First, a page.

Whales evolved from land mammals many years ago and shared many of their senses with modern-day land mammals. However, some of their senses are unique to allow them to survive in the oceans.
Whales, dolphins, and other marine mammals have the same senses as land mammals. They have vision, touch, hearing, taste, and smell. Toothed whales are also able to use echolocation.
In this article, we look at the different senses that marine mammals use. If you want to know more then, please read on.
Marine mammals are unique. Although they breathe air as other mammals do, they need to see both in the air and underwater.
As marine mammals evolved from land mammals, their eyes were originally only adapted for sight on land. The evolution of the eye was essential to allow them to see not only on land but underwater.
Eyes that are adapted to being able to see in air lose their focus in water. This is because light travels slower in water than it does in air. In water, the light bends when it passes into the water.
Marine mammals have strong muscles around their eyes. These muscles allow the lens to change shape in the eye. The changes in shape allow them to see in the air or underwater.
Land mammals have spherical eyes, whereas marine mammals have an elliptical eye when underwater. The muscles around the eye allow the lens to change from a spherical shape to an elliptical shape.
Light levels whilst deep in the ocean are low, but they are strong at the surface. The light intensity and the differences between depths can cause problems.
Marine mammals have adapted to the differences in light intensity between shallow and deep depths. Cetaceans have a large pupil. The large pupil can bring in large amounts of light, helping them see in low light situations.
Marine mammals can contract their eyes to a narrow slit, allowing them to use their eyes at the surface of the water.
Many species of whales and dolphins often turn on their side and use just one eye. This can be seen not only at the surface but at depth. The single eye can move around, giving them a wide vision.
Whales and dolphins can also use both eyes together and see objects close to the front of their mouth.
Scientists have suggested that marine mammals may see a limited amount of colors like red and yellow light is absorbed by water. This makes most objects underwater appear bluish-green.
Some dolphins’ species preferred red and yellow objects when tested, so they have varied color vision.
The further down into the ocean you travel, the darker it gets, and light levels get very low. Many species of toothed whales do swim down past depths of 200 meters and feed at these depths.
Many of the food items that they catch at these depths have a chemical process that gives them light. The light is at certain frequencies, and it is thought that the toothed whales have eyes adapted to detect the chemical light.
The sense of touch to a marine mammal is important, but they can no longer get the same information from an object as humans can without hands.
The skin of a cetacean is highly specialized and is very complex. The skin contains a system of organized nerve endings. The number of nerve endings in some areas is greater than in other areas giving them greater sensitivity.
Many whales have a scarred look, which is due to the soft skin tearing and ripping. The skin heals fast but leaves scars and scratches.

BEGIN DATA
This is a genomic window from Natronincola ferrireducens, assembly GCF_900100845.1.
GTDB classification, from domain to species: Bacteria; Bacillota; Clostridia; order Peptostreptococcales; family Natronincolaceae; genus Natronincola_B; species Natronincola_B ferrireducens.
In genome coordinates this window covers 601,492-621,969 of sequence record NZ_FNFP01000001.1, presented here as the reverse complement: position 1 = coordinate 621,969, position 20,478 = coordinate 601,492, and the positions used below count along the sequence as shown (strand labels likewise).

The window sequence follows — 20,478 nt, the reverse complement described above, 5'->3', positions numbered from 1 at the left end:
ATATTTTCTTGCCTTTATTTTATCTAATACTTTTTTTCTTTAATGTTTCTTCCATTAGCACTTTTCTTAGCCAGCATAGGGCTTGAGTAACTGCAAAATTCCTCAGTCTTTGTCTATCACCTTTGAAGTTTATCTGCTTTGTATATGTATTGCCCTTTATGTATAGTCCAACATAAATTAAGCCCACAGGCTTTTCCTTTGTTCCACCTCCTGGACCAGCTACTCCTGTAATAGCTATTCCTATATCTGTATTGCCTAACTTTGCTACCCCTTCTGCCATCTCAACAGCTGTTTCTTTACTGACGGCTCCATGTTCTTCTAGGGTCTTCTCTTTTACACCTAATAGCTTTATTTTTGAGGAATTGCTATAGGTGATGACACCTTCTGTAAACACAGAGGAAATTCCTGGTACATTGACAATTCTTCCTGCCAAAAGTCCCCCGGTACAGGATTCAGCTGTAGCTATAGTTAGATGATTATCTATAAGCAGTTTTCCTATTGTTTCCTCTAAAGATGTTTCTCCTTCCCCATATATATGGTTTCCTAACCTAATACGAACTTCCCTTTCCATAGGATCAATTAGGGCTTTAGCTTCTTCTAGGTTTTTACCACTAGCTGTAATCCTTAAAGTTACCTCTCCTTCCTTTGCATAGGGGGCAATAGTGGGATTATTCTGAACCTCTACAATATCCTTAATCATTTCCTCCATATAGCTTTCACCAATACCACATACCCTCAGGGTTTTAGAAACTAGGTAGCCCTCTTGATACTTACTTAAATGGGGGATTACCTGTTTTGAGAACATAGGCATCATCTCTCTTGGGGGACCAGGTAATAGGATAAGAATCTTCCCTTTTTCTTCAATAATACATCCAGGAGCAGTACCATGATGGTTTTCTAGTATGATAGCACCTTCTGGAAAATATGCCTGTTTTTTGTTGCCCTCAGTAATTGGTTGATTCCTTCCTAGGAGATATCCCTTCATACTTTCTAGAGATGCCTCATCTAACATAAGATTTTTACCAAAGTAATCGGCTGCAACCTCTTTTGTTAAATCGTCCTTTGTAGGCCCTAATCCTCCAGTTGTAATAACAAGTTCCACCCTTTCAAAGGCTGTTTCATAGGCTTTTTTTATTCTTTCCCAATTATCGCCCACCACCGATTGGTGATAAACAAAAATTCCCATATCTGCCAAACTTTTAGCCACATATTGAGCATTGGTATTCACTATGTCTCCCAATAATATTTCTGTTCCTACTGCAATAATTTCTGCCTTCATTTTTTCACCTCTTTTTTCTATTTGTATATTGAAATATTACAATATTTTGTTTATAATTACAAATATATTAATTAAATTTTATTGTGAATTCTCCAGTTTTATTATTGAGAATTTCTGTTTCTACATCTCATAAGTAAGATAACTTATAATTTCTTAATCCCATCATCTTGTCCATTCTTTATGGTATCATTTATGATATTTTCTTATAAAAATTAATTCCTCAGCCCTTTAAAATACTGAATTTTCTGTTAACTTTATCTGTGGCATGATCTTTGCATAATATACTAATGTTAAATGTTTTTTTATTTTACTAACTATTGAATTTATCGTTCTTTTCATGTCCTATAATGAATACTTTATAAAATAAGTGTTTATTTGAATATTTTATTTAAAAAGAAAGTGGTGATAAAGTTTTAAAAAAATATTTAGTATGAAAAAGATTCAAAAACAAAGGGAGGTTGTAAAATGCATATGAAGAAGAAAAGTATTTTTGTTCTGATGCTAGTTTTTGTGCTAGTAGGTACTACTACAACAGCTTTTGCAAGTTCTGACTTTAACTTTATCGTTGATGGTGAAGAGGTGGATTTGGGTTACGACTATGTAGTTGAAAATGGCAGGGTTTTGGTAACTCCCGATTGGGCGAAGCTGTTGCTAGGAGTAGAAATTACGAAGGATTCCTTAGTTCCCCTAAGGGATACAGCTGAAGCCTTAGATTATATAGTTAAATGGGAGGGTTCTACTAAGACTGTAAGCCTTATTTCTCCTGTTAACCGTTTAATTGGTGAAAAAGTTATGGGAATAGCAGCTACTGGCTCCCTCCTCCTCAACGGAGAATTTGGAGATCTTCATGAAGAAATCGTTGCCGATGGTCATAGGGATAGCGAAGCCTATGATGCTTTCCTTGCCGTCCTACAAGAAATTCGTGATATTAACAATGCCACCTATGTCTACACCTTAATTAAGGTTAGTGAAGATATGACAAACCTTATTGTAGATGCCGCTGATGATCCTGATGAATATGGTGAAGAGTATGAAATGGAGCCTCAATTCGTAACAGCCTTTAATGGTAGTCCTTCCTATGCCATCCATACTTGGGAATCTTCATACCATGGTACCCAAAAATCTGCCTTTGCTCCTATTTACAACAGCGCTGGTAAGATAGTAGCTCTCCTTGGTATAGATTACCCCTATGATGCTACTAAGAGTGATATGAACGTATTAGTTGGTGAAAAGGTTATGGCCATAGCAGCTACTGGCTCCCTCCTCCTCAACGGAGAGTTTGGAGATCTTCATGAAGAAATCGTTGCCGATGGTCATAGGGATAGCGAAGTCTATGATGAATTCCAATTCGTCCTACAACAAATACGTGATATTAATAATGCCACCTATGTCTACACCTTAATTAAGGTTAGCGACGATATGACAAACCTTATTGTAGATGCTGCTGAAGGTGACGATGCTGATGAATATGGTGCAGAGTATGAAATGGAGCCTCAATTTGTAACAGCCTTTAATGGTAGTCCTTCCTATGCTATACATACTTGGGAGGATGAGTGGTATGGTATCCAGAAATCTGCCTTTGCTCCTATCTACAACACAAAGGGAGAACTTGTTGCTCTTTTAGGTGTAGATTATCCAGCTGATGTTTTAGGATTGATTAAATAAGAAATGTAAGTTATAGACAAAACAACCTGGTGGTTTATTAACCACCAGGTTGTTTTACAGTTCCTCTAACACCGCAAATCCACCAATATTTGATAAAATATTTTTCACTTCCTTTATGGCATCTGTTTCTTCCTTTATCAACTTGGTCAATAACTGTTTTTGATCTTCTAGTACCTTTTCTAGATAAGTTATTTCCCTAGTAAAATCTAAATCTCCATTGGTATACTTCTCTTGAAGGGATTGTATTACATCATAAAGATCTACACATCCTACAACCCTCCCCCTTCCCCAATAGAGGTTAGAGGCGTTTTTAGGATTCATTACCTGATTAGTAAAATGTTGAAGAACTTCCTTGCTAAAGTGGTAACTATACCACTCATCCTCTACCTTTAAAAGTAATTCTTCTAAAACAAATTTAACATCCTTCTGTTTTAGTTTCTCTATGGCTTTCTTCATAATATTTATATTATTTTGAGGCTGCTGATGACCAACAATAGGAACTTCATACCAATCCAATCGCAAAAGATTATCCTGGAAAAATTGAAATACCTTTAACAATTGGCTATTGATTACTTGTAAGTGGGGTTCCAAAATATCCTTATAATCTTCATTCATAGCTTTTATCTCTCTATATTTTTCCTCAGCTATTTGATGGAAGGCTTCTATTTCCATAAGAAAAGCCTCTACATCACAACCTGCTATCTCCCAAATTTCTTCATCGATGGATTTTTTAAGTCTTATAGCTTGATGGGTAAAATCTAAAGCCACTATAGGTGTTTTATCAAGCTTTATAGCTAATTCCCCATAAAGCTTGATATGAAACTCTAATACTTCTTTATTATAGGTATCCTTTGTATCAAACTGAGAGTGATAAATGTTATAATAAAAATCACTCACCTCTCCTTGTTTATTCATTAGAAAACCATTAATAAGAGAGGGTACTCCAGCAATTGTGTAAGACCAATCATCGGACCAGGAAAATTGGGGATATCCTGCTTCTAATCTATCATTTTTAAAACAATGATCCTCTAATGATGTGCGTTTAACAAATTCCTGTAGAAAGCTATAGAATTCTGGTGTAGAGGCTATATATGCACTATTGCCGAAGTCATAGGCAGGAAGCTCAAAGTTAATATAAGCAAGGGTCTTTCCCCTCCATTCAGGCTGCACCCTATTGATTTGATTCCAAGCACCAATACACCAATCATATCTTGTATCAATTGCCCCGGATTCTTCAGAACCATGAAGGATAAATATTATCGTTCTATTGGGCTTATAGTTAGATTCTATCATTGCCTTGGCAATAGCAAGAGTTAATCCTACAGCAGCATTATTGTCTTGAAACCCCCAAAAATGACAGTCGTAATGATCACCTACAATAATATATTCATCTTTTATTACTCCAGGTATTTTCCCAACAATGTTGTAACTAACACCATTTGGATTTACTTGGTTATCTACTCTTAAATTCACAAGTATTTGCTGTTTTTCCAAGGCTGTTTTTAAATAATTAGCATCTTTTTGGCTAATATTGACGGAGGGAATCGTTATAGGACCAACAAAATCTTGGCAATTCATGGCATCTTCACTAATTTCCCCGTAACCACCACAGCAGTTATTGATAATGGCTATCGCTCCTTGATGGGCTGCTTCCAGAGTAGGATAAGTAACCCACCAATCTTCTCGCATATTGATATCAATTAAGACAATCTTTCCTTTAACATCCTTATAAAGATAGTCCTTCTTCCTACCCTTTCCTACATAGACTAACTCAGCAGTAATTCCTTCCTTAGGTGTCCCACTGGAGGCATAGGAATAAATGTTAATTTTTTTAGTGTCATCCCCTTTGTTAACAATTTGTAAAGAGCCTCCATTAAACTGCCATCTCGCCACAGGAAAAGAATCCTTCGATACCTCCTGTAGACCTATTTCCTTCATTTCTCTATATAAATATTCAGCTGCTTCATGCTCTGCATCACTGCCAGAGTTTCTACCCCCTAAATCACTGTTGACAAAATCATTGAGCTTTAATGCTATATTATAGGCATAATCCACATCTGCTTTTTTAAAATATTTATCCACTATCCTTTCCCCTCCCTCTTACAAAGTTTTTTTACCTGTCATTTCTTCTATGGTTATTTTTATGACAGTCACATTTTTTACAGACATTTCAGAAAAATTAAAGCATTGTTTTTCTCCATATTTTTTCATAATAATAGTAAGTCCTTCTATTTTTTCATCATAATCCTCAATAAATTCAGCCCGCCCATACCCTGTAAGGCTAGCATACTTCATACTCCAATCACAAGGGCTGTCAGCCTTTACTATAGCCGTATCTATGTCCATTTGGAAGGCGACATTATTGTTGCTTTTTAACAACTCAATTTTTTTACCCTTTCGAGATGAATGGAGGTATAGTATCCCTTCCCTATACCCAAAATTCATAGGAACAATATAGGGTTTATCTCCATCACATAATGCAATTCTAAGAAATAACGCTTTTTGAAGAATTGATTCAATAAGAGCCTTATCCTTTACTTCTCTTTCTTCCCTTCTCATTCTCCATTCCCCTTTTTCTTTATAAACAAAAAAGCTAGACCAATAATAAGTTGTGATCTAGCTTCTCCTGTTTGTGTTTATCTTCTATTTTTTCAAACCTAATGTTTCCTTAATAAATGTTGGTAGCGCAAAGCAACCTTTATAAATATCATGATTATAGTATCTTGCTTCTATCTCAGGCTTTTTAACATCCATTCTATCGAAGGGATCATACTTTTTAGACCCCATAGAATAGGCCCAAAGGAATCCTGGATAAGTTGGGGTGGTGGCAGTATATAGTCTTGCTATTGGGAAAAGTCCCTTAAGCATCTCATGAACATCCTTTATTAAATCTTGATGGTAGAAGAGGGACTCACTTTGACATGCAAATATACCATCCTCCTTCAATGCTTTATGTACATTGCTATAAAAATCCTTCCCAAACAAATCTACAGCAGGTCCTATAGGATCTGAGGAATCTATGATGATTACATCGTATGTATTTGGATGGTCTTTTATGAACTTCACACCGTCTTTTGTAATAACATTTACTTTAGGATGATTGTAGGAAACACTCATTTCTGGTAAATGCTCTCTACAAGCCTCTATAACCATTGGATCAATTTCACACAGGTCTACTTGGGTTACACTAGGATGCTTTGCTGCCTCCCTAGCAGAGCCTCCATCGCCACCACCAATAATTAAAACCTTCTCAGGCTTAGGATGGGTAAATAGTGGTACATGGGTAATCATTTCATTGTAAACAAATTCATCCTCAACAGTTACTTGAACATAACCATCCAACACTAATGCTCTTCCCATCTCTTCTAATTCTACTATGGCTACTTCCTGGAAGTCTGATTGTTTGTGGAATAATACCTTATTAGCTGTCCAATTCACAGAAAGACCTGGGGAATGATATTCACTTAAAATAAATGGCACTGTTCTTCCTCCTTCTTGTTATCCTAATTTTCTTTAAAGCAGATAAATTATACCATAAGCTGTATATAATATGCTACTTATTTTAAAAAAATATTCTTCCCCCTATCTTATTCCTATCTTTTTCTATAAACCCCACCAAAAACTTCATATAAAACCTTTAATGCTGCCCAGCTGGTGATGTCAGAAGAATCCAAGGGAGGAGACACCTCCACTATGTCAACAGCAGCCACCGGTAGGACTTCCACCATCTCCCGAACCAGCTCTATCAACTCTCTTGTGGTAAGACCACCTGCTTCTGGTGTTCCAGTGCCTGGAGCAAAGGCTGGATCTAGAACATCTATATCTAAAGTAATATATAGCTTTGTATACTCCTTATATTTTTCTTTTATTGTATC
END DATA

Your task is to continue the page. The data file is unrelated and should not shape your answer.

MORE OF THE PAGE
The skin of a whale helps them to swim much more efficiently. Laminar flow is when each layer of fluid moves smoothly past the adjacent layers. Due to their size, cetaceans need to achieve this over the body to allow them to swim at high speeds and efficiency.
Due to the need for laminar flow when a large whale is swimming, the body shape needs to adjust all the time. If there is any turbulence, then the laminar flow does not work, and the whale will not swim efficiently.
Whales use their skin to act as a sensor to the pressure of the water. Using sensitive skin, they can stretch parts of their skin, keeping their bodies in the correct shape for efficiency.
Areas of the skin can also tell them how fast they are swimming by sensing a pressure build-up around the jaws. These same areas can also be used to detect low-frequency vibrations.
Marine mammals are air-breathing mammals and cannot breathe underwater. Proper co-ordination of breathing is needed so that only air is taken into the lungs and not a mixture of both air and water.
Cetaceans have their nostrils on top of their heads. These nostrils are also known as blowholes. The nostrils have muscles that are powerful enough to close them whilst underwater.
Although the nostrils are on top of the head, they still need to be clear of the water to breathe in air. Cetaceans have many nerve endings in an area of skin around the blowhole.
The skin around the blowhole senses changes in pressure. This allows them to open when in the air and not underwater.
Dolphins will blow the water out when 5-10mm close to the surface before breathing in the air once they breach the surface. The complex arrangement of nerve endings picks up the changes in pressure of the water, allowing them to know when they are near to the surface.
The hearing of a cetacean has adapted from hearing in the air to hearing in water and air. As water is denser than air, sound moves about five times as fast in water as it does in air. The difference in density between the water and air makes it more difficult for sound waves to pass between the two.
There is an acoustic impedance mismatch between air and water, which is why an air-filled ear is not good underwater.
Cetaceans do not have external ears, which is due to the streamlined shape and their need for laminar flow through the water.